A further distinction is useful here: Carroll draws a line between art-horror, of which monster films are a subset, and natural horror, which might describe the Holocaust or some other real-life atrocity. This distinction gets to the heart of the paradox of horror itself; namely, why do we pay to experience an emotion that in many ways seem negative? Art-horror, built as it is on the excitation of certain emotions, can be pleasant in much the same way that a rollercoaster is pleasant. It provides the thrill and novelty of danger without its actual consequences. Natural horror, by contrast, is all consequences. It is the sort of event for which the phrase “the banality of evil” was coined.

It is precisely this mechanistic, banal sort of horror that David evokes in Covenant. This wasn’t always the case: in Prometheus, David’s stiltedness made him an embodiment of the uncanny, which evokes a type of art-horror rooted in eerie curiosity. When, at the end of that film, he is reduced to a severed head (like Ash in Alien), he becomes a reminder of the frailty and vulnerability of the human body. This, too, can be called uncanny, and thereby an extension of art-horror. But in Covenant, David has transcended these limitations; he is, as Walter tells him, “too human.” Thus, his evil stops feeling like that of a monster and begins to feel merely monstrous.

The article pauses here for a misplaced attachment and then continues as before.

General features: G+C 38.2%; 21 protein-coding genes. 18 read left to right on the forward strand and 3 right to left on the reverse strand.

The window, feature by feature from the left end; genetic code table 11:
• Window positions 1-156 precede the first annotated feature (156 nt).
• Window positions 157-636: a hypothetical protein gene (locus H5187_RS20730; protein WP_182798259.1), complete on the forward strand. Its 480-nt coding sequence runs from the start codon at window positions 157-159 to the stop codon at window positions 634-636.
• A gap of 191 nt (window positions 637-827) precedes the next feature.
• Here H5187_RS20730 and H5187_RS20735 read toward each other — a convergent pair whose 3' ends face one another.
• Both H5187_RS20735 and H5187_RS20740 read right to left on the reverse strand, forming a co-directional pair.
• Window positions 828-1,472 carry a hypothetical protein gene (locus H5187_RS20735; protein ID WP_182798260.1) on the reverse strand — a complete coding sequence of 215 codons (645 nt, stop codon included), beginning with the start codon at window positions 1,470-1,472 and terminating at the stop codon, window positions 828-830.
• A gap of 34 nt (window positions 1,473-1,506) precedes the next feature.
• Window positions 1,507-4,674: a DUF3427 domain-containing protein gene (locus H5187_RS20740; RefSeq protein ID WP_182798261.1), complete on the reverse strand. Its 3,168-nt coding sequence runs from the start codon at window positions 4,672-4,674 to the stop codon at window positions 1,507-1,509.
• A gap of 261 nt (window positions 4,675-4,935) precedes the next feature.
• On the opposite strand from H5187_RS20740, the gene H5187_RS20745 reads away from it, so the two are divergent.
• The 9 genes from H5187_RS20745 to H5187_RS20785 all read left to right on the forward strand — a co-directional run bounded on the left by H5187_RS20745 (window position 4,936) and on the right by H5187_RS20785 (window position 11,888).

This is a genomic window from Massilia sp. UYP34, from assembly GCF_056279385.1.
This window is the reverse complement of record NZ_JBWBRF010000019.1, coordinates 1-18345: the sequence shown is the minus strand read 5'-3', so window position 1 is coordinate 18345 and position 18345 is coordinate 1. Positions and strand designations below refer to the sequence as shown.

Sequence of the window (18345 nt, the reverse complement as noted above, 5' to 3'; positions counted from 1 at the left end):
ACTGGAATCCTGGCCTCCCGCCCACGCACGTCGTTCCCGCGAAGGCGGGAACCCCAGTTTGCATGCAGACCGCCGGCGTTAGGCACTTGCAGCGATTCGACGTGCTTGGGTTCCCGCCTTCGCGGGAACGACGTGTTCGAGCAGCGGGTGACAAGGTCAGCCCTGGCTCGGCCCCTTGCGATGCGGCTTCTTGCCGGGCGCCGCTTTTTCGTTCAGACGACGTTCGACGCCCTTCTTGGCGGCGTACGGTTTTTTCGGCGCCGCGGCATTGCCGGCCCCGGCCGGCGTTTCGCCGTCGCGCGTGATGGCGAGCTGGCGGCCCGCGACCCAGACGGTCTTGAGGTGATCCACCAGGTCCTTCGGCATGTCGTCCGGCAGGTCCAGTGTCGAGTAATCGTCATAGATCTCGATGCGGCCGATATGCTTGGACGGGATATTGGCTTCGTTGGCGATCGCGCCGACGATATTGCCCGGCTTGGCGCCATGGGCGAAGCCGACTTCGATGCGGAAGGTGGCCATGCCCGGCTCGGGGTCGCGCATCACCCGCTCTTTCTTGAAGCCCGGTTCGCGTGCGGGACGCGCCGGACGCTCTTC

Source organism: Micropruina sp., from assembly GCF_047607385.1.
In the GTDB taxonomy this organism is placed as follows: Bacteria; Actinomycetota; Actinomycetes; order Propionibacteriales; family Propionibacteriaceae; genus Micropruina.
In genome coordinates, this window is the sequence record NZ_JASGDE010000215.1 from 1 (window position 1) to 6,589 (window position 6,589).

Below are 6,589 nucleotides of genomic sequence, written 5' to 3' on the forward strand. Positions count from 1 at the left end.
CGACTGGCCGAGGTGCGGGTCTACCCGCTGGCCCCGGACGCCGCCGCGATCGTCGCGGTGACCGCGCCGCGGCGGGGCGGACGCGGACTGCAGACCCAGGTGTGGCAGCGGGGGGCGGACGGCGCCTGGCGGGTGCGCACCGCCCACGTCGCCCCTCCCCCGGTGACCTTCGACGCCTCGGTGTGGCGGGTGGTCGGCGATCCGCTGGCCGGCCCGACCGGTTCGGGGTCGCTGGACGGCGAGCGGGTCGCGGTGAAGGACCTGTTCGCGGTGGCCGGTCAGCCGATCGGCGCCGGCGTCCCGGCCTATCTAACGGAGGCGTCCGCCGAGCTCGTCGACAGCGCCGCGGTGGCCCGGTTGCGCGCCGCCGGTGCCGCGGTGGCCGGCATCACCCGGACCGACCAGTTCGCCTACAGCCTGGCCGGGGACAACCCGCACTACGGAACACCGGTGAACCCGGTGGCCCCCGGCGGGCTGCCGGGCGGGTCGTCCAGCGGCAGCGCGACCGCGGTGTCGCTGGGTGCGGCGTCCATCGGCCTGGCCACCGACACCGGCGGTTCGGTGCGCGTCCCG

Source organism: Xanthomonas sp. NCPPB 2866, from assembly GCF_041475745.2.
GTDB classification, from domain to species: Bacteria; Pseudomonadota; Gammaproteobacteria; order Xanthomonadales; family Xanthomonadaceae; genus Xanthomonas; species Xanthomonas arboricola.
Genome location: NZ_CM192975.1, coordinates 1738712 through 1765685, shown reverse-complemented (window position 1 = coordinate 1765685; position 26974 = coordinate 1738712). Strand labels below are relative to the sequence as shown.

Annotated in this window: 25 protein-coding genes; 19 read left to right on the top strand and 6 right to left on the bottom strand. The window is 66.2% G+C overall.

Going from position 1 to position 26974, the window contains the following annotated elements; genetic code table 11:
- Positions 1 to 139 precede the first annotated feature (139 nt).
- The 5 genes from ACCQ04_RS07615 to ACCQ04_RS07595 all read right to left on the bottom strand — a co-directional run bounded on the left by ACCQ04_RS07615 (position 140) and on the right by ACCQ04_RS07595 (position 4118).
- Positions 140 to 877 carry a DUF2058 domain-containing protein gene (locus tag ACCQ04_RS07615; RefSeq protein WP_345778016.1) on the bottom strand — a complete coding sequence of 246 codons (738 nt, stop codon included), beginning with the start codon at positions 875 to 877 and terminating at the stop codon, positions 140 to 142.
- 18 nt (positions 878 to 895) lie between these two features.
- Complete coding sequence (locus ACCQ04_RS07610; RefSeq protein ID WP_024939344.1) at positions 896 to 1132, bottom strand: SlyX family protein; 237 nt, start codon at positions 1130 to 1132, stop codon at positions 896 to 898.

None of this amounts to a critique of Alien: Covenant; on the contrary, the film illuminates the boundaries of horror in a way that Alien, in its lean efficiency, could not. But in clarifying these boundaries, Covenant also shows us the many ways in which our emotional equipment leaves us ill-prepared for the challenges of the 21st Century. Violence allures and excites us – until it doesn’t. We are easily animated against individual villains but find it difficult to counter impersonal systems. And if, as some have argued, our unconcern about AI and global warming constitutes a “failure of intuition,” perhaps horror is a poor guide for what to be afraid of.